|We are so bound together that no man can labor for himself alone. Each blow he strikes in his own behalf helps to mold the universe. - K. Jerome|
No. 127, Part II, 1 July 1996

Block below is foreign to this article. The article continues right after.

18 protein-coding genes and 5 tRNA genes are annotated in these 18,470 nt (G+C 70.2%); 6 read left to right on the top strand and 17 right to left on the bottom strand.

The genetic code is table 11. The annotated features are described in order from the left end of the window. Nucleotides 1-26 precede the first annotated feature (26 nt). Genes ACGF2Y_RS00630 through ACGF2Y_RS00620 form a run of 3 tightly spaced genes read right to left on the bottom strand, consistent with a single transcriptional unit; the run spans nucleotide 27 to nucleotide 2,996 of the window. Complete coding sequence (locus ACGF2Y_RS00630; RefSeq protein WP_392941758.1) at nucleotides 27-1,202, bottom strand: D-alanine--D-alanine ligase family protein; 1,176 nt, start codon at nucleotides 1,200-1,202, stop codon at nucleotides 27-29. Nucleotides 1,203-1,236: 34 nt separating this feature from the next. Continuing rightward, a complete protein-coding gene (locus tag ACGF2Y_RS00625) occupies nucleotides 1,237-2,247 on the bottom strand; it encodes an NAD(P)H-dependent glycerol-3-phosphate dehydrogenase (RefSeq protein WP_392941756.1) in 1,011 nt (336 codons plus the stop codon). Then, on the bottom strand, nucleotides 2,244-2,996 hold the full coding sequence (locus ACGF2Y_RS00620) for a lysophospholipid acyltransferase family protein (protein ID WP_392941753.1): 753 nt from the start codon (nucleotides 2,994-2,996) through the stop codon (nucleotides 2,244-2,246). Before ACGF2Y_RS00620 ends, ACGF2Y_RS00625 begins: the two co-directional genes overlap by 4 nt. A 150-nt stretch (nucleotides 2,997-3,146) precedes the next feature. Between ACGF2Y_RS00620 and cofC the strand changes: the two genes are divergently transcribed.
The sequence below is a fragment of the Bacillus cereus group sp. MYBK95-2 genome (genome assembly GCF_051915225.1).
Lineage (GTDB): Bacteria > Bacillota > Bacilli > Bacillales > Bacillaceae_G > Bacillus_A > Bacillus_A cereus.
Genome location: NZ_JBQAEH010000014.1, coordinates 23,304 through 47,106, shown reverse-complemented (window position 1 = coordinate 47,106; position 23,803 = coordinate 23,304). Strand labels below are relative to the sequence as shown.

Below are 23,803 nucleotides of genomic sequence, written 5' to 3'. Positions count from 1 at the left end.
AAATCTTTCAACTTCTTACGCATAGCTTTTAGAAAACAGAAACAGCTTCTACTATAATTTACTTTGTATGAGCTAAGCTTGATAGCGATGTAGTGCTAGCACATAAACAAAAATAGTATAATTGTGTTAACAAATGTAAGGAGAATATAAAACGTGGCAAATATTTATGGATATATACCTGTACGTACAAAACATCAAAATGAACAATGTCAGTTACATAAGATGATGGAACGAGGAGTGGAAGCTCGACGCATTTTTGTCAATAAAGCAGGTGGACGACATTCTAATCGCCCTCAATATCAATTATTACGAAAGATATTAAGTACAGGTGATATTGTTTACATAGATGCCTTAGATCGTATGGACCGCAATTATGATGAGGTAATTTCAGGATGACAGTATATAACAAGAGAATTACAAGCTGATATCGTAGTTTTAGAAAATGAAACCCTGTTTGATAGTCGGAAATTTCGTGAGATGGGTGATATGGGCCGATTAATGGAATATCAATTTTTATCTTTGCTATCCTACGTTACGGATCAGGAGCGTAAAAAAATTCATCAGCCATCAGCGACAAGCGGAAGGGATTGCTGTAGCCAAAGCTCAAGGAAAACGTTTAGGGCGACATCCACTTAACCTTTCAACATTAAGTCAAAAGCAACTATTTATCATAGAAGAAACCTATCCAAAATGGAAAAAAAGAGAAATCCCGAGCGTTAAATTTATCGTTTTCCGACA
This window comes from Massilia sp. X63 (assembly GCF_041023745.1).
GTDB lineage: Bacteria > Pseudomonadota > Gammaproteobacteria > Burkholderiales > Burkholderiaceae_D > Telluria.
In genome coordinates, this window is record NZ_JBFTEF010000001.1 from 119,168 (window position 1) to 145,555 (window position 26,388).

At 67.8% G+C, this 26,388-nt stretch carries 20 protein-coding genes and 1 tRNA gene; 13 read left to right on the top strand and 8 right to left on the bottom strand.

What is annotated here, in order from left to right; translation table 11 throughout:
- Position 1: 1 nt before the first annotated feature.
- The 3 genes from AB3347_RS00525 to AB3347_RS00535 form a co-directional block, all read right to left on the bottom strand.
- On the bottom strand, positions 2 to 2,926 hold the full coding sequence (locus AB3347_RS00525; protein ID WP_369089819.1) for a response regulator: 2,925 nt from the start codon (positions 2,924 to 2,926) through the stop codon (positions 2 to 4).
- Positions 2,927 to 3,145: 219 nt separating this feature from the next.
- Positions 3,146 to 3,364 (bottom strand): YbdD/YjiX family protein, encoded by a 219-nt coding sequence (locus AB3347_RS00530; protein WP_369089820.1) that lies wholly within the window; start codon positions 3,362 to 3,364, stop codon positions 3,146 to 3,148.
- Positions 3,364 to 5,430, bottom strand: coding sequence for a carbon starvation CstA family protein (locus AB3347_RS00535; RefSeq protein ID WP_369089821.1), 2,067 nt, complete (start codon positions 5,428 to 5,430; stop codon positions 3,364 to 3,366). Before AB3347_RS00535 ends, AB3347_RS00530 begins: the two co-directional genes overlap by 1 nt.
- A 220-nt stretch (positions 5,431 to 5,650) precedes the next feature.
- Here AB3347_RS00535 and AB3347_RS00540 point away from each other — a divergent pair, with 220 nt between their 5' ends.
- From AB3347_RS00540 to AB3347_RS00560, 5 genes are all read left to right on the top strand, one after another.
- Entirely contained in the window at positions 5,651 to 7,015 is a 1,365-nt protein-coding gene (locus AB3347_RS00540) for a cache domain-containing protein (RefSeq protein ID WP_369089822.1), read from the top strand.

This is Part II of the Open Media Research Institute's Daily Digest. Part II is a compilation of news concerning Central, Eastern, and Southeastern Europe. Part I, covering Russia, Transcaucasia and Central Asia, is distributed simultaneously as a second document. Back issues of the Daily Digest, and other information about OMRI, are available through OMRI's WWW pages: http://www.omri.cz/Index.html CENTRAL AND EASTERN EUROPE UPDATE ON UKRAINE'S NEW CONSTITUTION. Crimean parliamentary speaker Yevhen Suprynyuk said the new Ukrainian constitution, which passed last week, was not ideal but rather a compromise between all sides, Ukrainian Radio reported on 29 June. He added that he was pleased that it defines Crimea's status as that of an autonomous republic, which, he noted, allows the peninsula to work out its own constitution in accordance with the new Ukrainian basic law. Some 20 articles in Crimea's draft constitution have to be reworked to harmonize with the new national constitution. Meanwhile, Black Sea Fleet personnel have expressed pleasure at the clause allowing for a transitional period during which Russian fleet bases can be stationed in Crimea, Ukrainian TV reported on 30 June. They described the clause as an expression of good-will on Ukraine's part aimed at establishing good-neighborly relations with Russia. Fleet personnel added that it will facilitate a settlement of the ongoing dispute between Russia and Ukraine over the fleet. -- Ustina Markus UKRAINIAN ECONOMY SHOWS FEW SIGNS OF IMPROVEMENT. Prime Minister Pavlo Lazarenko on 29 June announced that there has been almost no improvement in Ukraine's economic situation over the past month, UNIAN reported. He said a key problem was increasing wage arrears, which on 1 June amounted to 81 trillion karbovantsy ($444 million) in the state sector. By 28 June, this figure had risen to 86 trillion ($472 million). Lazearenko said the government was using 80% of external and internal revenues to clear the wage debt. -- Ustina Markus BELARUSIAN PARLIAMENT CONFIRMS SOVIET-STYLE NATIONAL SYMBOLS. The Belarusian parliament has ruled that the national flag and emblem adopted in 1991 are no longer valid state symbols, Radio Rossii reported on 28 June. This decision is in accordance with the May 1995 referendum, in which 75% of voters were in favor of changing the state symbols to Soviet-style ones. The new official Belarusian national flag is red and green with an embroidered border but without the hammer and sickle. The national emblem is also a replica of the Soviet emblem but replaces the hammer and sickle with an outline of Belarus. -- Ustina Markus BELARUSIAN ECONOMIC NEWS. Belarusian Radio on 28 June reported that Belarus has the highest per capita agricultural output of all CIS states, producing 722 kilograms of grain, 398 kilograms of potatoes, and 571 kilograms of milk per head. At the beginning of the year, around half a million people were involved in private business. But 27 banks were found not to have sufficient capital and only 26 financial establishments had the minimal charter capital of 2 million ECU. Only 20% of young families have their own homes, and it is estimated that by the end of the year, some 15% of Minsk's work-eligible population will be unemployed. More than 90% of property remains in state hands. -- Ustina Markus ESTONIA, LATVIA INITIAL SEA BORDER AGREEMENT. Estonian Foreign Ministry Vice Chancellor Raul Malk and Latvian Foreign Ministry State Secretary Maris Riekstins initialed an agreement on sea borders at their meeting in Stockholm on 28 June, ETA reported. The accord still has to be signed by the respective governments and approved by a majority of Latvia's Saeima and two-thirds of Estonia's deputies. Sweden hosted seven secret meetings of Latvian and Estonian officials during which the details of the agreement were worked out. -- Saulius Girnius LATVIA PLANS TO HAVE BALANCED BUDGET IN 1997. Finance Minister Aivars Kreituss told BNS on 29 June that next year, Latvia will draft a balanced budget for the first time. The draft will be based on the assumption that inflation will be 15.9% in 1996 and 13% in 1997 and that GDP will increase by 0.3% and 1.2%, respectively. Kreituss also noted that while the 1996 budget foresees a deficit totaling 59.4 million lati ($107 million), the government will seek to reduce it to 38.9 million lati in accordance with an IMF recommendation. He added that on 26 June, the budget deficit stood at 27.3 million lati. -- Saulius Girnius LITHUANIA, AUSTRIA SIGN AGREEMENTS. Lithuanian Foreign Minister Povilas Gylys and Austrian Vice Chancellor and Foreign Minister Wolfgang Schuessel, meeting in Vienna on 28 June, signed a bilateral treaty on investment promotion and protection as well as an aviation accord initialed in 1992. They also put their signature to an agreement on the abolition of visas for people with diplomatic passports, BNS reported. During his two-day visit, Gylys met with National Council President Heinz Fischer to discuss prospects for cooperation in EU integration. -- Saulius Girnius SOLIDARITY HOLDS NATIONAL CONGRESS. Solidarity's Eighth National Congress, which ended on 28 June, decided that the union will run in next year's parliamentary elections, Polish media reported. Last month, Solidarity and several rightist parties formed a coalition called Solidarity Electoral Action. The union asked all organizations that agree with its program to join the coalition. This invitation is targeted in particular at the Movement for Poland's Reconstruction, led by former Prime Minister Jan Olszewski, which has placed second--after the co-ruling Democratic Left Alliance--in recent opinion polls. Solidarity also proposed a "non-aggression pact" with other parties, singling out the Polish Peasant Alliance, a junior coalition partner in the ruling coalition, and the opposition Freedom Union. Former Solidarity leader and Polish President Lech Walesa was present at the congress but was not invited to speak. -- Jakub Karpinski POLISH SOCIAL DEMOCRATS DISCUSS NEW PROGRAM. Izabella Sierakowska, vice president of the Social Democracy of the Republic of Poland, told the SdRP Supreme Council on 29 June that the party must have more "social sensitivity," Polish media reported. The SdRP has been a ruling coalition party since the 1993 parliamentary elections. The party stressed that it is in favor of a parliamentary democracy, Church-state separation, a market economy "oriented toward the fulfillment of social needs," privatization, and joining NATO and the EU. A program based on these principles could be adopted at the SdRP congress scheduled next year, according to the media. -- Jakub Karpinski CZECH PRESIDENT IN IRELAND, ENGLAND. Vaclav Havel, arriving in Ireland on 28 June for an official visit, met with President Mary Robinson and other Irish officials to discuss, among other things, European integration, Czech media reported. He also discussed the role of the UN with Robinson, who has been proposed to head the organization. On the way back to Prague, Havel stopped off in London to watch the finals of the European Soccer Championship, in which the Czech team lost to Germany by 2:1. He met briefly with Queen Elizabeth II, British Prime Minister John Major, and German Chancellor Helmut Kohl, all of whom also attended the match. -- Jiri Pehe SLOVAK COALITION CRISIS RESOLVED. Prime Minister Vladimir Meciar announced that at talks on 28 June, the leaders of the three ruling parties agreed that the composition of the boards overseeing the National Property Fund (FNM) will not be changed at the parliamentary session scheduled to continue on 1 July, Slovak media reported. Meciar said the governing coalition will now remain in place. It is uncertain whether the FNM, the secret service, and the TV and radio boards will ever be expanded to include opposition representatives. The opposition said an opportunity had been lost, blaming the Party of the Democratic Left (SDL), which broke an opposition agreement on the expansion of the boards overseeing the FNM and the secret service and offered to back a minority government led by Meciar's Movement for a Democratic Slovakia under certain conditions. Meanwhile, the SDL took credit for averting the fall of Meciar's government and ensuring that the premier takes responsibility for his policies. -- Sharon Fisher HUNGARY'S SOCIALISTS WANT TO POSTPONE FINAL VOTE ON NEW CONSTITUTION. The Hungarian Socialist Party (MSZP) has suggested that the final vote on the new constitution be postponed until September, Hungarian dailies reported on 1 July. While the coalition Alliance of Free Democrats (SZDSZ) and the opposition both supported the much-discussed draft constitution in the ballot on 27 June (see OMRI Daily Digest, 28 June 1996) several MSZP deputies voted against it, despite having signed an all-party agreement in favor of the draft basic law. The vote, which SZDSZ leader Ivan Peto described as a "scandalous fiasco," came as a surprise, since the governing parties seemed to agree on basic principles. Opponents of the draft constitution, among whom are several ministers, want references to a "social state" to be included, as well as a provision stipulating that the president be elected directly. They also want to ensure "interest coordination" among the governing parties. -- Zsofia Szilagyi HUNGARIAN INCOME TAX RATES TO BE LOWERED NEXT YEAR. The government has proposed to lower the top rate of personal income tax from the record- high of 48% to 44%, Hungarian media reported on 1 July. It also intends to implement further reform measures in the tax system in 1997, including increasing capital gains payments and introducing a new tax on tobacco, alcohol, and oil products. The proposal is scheduled to be debated by the parliament in August. -- Zsofia Szilagyi SOUTHEASTERN EUROPE KARADZIC'S SLEIGHT OF HAND... Bosnian Serb civilian leader and indicted war criminal Radovan Karadzic on 30 June announced he will delegate all his powers as president of the Republika Srpska (RS) to his hard-line vice president, Biljana Plavsic. He will continue to retain the title of president, the chair of his governing Serbian Democratic Party (SDS), and the option of running in the 14 September Bosnia-wide elections, the BBC reported. The move comes in connection with the SDS's election convention and following threats by representatives of the international community and Serbian President Slobodan Milosevic that Karadzic must go or the republic will face renewed sanctions (see OMRI Daily Digest, 26 June 1996). The Dayton agreement states that there is no place in public life for war criminals. Karadzic had earlier delegated some of his duties to Plavsic, and recently made any resignation conditional on political and territorial concessions to the Republika Srpska. -- Patrick Moore ...AND THE WEST'S RESPONSE. The major Western allies found Karadzic's conditions unacceptable last week, and it appears that his latest move has not impressed them, either. White House spokesman David Johnson said on 30 June that "Our policy on him remains what we have said in the past: that he needs to be not only out of power but he needs to be out of influence, out of town and in the dock." Reuters also reported that Germany, France, and the U.K. agreed with the U.S. but that Johnson admitted that there has been "some confusion" regarding the Western reaction in general. This stemmed from the initial position taken by some international representatives dealing with Bosnia, such as High Representative Carl Bildt, who seemed to be content with Karadzic's move as "a step in the right direction." The BBC added that the Bosnian government denounced Karadzic's announcement as a sham but that entire affair has served to boost Karadzic's popularity with the Bosnian Serbs. -- Patrick Moore EU SAYS MOSTAR ELECTIONS WERE SUCCESSFUL. EU Administrator Ricardo Perez Casado said the Mostar municipal elections on 30 June were well organized and a significant step toward the re-establishment of structures that will enable "political and social coexistence" in the city, international media reported. No significant disruptions were noted during the ballot. While Bosnian Prime Minister Hasan Muratovic complained that 20% of Muslim names did not appear on the polling stations' registers, an EU spokesman claimed that only some 400 people's names were omitted, even though they were registered centrally. Muratovic called for new elections in some districts. Voter turnout was put at more than 50%, with over 3,000 international troops and hundreds of Bosnian Muslim and Croatian and international police ensuring freedom of movement in the city. Thousands of refugees from Mostar voted in Stockholm, Bonn, Bern, and Oslo. The EU organized bus transfers to these polling stations from other European cities. Final results are expected on 3 June. -- Fabian Schmidt MONTENEGRIN PRESIDENT RENEWS CALL FOR KARADZIC'S REMOVAL. Momir Bulatovic, in an interview with RFE/RL on 28 June, has once again called for Bosnian Serb leader Radovan Karadzic to step down from the presidency of the Republika Srpska. He noted that Karadzic has "refused to meet [conditions] he has already agreed to." But when asked whether rump Yugoslavia would send to The Hague the three Yugoslav army officers accused of involvement in the massacre of at least 260 Croatian civilians near Vukovar in 1991, he said that question was "too sensitive to answer with just a 'yes' or a 'no.'" Bulatovic also said he believed that the Yugoslav United Left's (JUL) electoral prospects were bleak and that the group "has no chance in Montenegro." -- Stan Markotich MACEDONIAN PRESIDENT ENDS VISIT TO TURKEY. Kiro Gligorov on 30 June concluded a four-day official visit to Turkey, Macedonian and international media reported. Gligorov held talks with his Turkish counterpart, Suleyman Demirel, on strengthening bilateral ties. Other discussions focused on improving bilateral economic and trade relations as well as Turkish investment in Macedonia. Bilateral trade reached $126 million in 1995, a 60% increase over 1994. In an address at Istanbul University on 29 June, Gligorov called for open borders in the Balkans and respect for individual, minority, and religious freedoms, noting that the improvement of norms for democracy and social justice must be a common objective. Meanwhile, the Macedonian Komercijalna Banka and the Turkish Ziraat Bank signed a protocol on the creation of a Turkish- Macedonian bank. -- Stefan Krause CHINESE PRESIDENT IN ROMANIA. Jiang Zemin on 29 June began a four-day state visit to Romania aimed at boosting bilateral relations, local and Western media reported. Jiang, currently on a one-month tour of Europe and Central Asia, is accompanied by more than 90 officials and experts, including Foreign Minster Qian Qichen. He met with his Romanian counterpart, Ion Iliescu, Prime Minister Nicolae Vacaroiu, and the chairmen of the parliament's two chambers, Oliviu Gherman and Adrian Nastase. The two countries are expected to sign agreements on economic, technical, and scientific cooperation. They concluded a treaty of friendship in 1994. Before the collapse of the communist regime in Romania in 1989, annual bilateral trade amounted to an average of $1 billion; by 1995, that figure had sunk to $300 million. -- Dan Ionescu BREAKTHROUGH IN MOLDOVAN-DNIESTER NEGOTIATIONS. Moldovan and Dniester officials, meeting in Chisinau on 28 June, initialed the final version of a memorandum "On the Basic Principles for Normalizing Moldovan- Dniester Relations," BASA-press and Infotag reported. Russian Deputy Foreign Minister Boris Pastukhov attended the talks, which were brokered by envoys of the Russian and Ukrainian presidents as well as OSCE representatives. He was quoted as saying that the document was "a constructive step toward a final, full-fledged settlement of the Dniester conflict." According to ITAR-TASS, Boris Yeltsin has invited Moldovan President Mircea Snegur, president of the self-styled "Dniester republic" Igor Smirnov, and Ukrainian President Leonid Kuchma to attend the signing ceremony at the Kremlin on 1 July. -- Dan Ionescu BULGARIAN UPDATE. Dimitar Moskov, head of the Bulgarian economic police force, has revealed that the state lost 17.9 billion leva ($115 million) in the first five months of 1996 because of white-collar crime, according to Standart. Moskov said 4,344 cases of white-collar crime were registered during that period, up 300% on the same period last year. Moskov said nobody knows just how widespread corruption is within the state apparatus, but he admitted that it takes place at all levels. In other news, prices for fuel, cigarettes, alcohol, public transport, and other goods and services went up on 1 July, Trud reported. A number of taxes, including VAT, also increased. Bulgarian economists predict that inflation will go up in July, possibly reaching 20%. -- Stefan Krause ALBANIA'S SOCIALIST PARTY BOYCOTTS ROUND-TABLE. Albanian Socialists on 29 June boycotted a round table that President Sali Berisha had invited them to attend, Reuters reported. Only parties represented in the new parliament were invited to the talks. The Socialists said they would only take part if all parties were represented. They also explained that Berisha had wanted to discuss only the formation of a new government, whereas they had demanded that new election regulations be included on the agenda. The Council of Europe has called for new regulations to be drawn up following an outcry over massive ballot irregularities. Meanwhile, the new parliament is due to convene on 1 July to elect a new government. -- Fabian Schmidt [As of 12:00 CET] Compiled by Jan Cleave ------------------------------------------------------------------------ Copyright (c) 1996 Open Media Research Institute, Inc. All rights reserved. ISSN 1211-1570 ------------------------------------------------------------------------ SUBSCRIBING/UNSUBSCRIBING 1) Compose a message to LISTSERV@UBVM.CC.BUFFALO.EDU 2) To subscribe, write: SUBSCRIBE OMRI-L FirstName LastName (include your own name) To unsubscribe, write: UNSUBSCRIBE OMRI-L 3) Send the message REPRINT POLICY To receive a copy of OMRI's reprint policy, contact OMRIPUB@OMRI.CZ or see the Web page at http://www.omri.cz/Publications/Digests/DigestReprint.html OTHER OMRI PUBLICATIONS TRANSITION OMRI publishes the biweekly journal TRANSITION, which contains expanded analysis of many of the topics in the Daily Digest. 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